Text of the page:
Tucker Carlson questions the charges brought against several of the Jan. 6 U.S. Capitol protesters.
Protesters in the U.S. Capitol on Jan. 6. (AP Photo/Manuel Balce Ceneta) Capitol police officers in riot gear push back demonstrators who try to break a door of the U.S. Capitol on Jan. 6. (AP Photo/Jose Luis Magana) (AP) Supporters of President Donald Trump climb the west wall of the U.S. Capitol on Jan. 6. (AP Photo/Jose Luis Magana) Supporters of President Donald Trump climb the west wall of the the U.S. Capitol on Jan. 6. (AP Photo/Jose Luis Magana) Protesters try to break through a police barrier at the Capitol in Washington. (AP Photo/Julio Cortez) ( ) Speaker of the House Nancy Pelosi. (AP Photo/J. Scott Applewhite) Rep. Liz Cheney. (Sarah Silbiger/Bloomberg via Getty Images) Rep. Adam Schiff. (Sarah Silbiger/Bloomberg via Getty Images)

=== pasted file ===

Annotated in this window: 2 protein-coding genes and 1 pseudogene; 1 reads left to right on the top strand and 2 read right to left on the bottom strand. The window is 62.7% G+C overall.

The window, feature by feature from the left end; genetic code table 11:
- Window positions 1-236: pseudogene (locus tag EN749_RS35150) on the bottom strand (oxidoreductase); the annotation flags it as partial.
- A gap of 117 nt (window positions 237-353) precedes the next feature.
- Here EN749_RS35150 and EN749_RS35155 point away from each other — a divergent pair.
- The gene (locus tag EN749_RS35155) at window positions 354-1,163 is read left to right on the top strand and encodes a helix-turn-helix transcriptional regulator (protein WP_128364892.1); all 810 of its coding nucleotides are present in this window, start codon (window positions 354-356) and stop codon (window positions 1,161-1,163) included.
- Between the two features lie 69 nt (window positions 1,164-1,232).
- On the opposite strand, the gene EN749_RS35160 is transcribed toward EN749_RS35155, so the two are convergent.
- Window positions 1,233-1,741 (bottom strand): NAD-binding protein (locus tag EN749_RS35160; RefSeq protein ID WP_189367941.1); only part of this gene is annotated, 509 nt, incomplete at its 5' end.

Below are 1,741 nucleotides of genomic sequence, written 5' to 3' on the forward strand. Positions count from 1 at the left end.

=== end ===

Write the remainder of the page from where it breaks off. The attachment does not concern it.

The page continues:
Caldwell's indictment paints him as a dangerous militia leader who is planning a sort of D-Day invasion on the banks of the Potomac. The real Thomas Caldwell does not fit that description. Caldwell is a senior citizen who walks with a cane. He's a devout Christian. Try to picture Thomas Caldwell leading a bloodthirsty band of insurgents. You can't, because he didn't.
Like every protester that day, Caldwell arrived at the event unarmed, and like the overwhelming majority, he committed no acts of violence. The Justice Department claims that Caldwell sought to overthrow the American system, but that is hard to believe. Caldwell, in fact, spent most of his life in honorable government service, including 20 years as a naval officer. He retired with 100 percent physical disability.